Text of Letter from Brigadier Brian Lowe,
OBE, the then Director General of the DMA, to Dr Alan Fox, in
AUS (EFP) at the Ministry of Defence, dated 8 May 1996, on the
subject of the disclosure of information on defence export sales
In response to your letter of 26 March (Ref
D/AUS (EPF) 1/6/3/1 (160f/96)) about the disclosure of information
on defence export sales. We have now had a chance to consult some
of our Members on this matter and are able to give you the DMA's
Whilst we do not dissent with the Scott Report's
recommendation for a review in respect of public and Parliamentary
openness over the release of information on defence export sales,
we believe that there must be sensible safeguards to assure political
and commercial confidentiality in individual cases if UK companies
are to maintain their reputation as dependable suppliers.
We believe that accusations about the secretiveness
of defence export sales are rather over-stated. Information is
made available to the defence press and is already in the public
domain in many instances, especially where major items of capital
equipment are concerned. Sales of certain types of material are
also currently reported as a result of the UK's treaty obligations.
Moreover, companies almost invariably issue press releases after
winning major contracts in an effort to "blow their own trumpet".
When press releases are not issued, it is almost certainly due
to the customer specifically stating that confidentiality is to
be maintained and for there to be no publicity given to the acquisition.
For example there are a number of countries who are concerned
at the passing of information on the acquisition of equipment
or technology to their neighbours (eg Greece and Turkey, India
and Pakistan). Consequently, the level of information to be released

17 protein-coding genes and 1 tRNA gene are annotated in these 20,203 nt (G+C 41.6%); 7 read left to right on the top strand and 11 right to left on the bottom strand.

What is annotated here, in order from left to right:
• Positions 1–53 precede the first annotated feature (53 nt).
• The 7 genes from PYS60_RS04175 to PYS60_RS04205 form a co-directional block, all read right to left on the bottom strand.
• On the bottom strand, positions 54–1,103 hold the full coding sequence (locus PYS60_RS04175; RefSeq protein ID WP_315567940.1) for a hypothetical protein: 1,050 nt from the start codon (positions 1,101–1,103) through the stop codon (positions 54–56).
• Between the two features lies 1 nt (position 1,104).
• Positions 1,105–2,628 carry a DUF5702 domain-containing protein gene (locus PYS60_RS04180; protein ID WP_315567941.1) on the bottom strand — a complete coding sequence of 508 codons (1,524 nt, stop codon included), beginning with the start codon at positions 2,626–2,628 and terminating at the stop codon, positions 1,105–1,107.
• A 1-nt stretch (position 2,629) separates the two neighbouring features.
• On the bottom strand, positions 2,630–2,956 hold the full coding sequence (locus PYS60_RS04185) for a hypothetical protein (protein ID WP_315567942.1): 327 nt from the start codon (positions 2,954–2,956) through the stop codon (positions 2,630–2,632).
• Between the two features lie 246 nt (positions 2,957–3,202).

is usually dictated by the customer.
Most importantly, the wider disclosure of information
must not put the UK at a disadvantage to its competitors in the
defence export market. It is clear that there are widely diverging,
and seemingly irreconcilable, views amongst the major exporting
nations on the subject of the disclosure of contract related information.
The global divergence of view is clearly indicated by the marked
difference in the quality of information which has been supplied
to the UN since the establishment of its annual Register on Conventional
Arms Transfers. To maintain equity it is essential that any changes
in the ground rules on disclosure of export information should
also be agreed and enforced by our major competitors to ensure
"a level playing field".
It must also be pointed out that a demand for
the mandatory disclosure of even very basic defence export sales
information, which has been supplied in confidence to the Government
by companies, will establish a potentially dangerous precedent.
In particular, constraints must continue to be placed on the release
of technical data in respect of technologies embedded in major
equipments as the release of such information would clearly compromise
the position of both customer and supplier.
In conclusion, the Defence Industry believes
that it is essential that adequate safeguards are retained to
ensure the commercial and political confidence of overseas customers.
For this reason it is considered that it will be impractical to
make siginficant changes to current procedures, and that any information
that is made available should concentrate on historical statistics.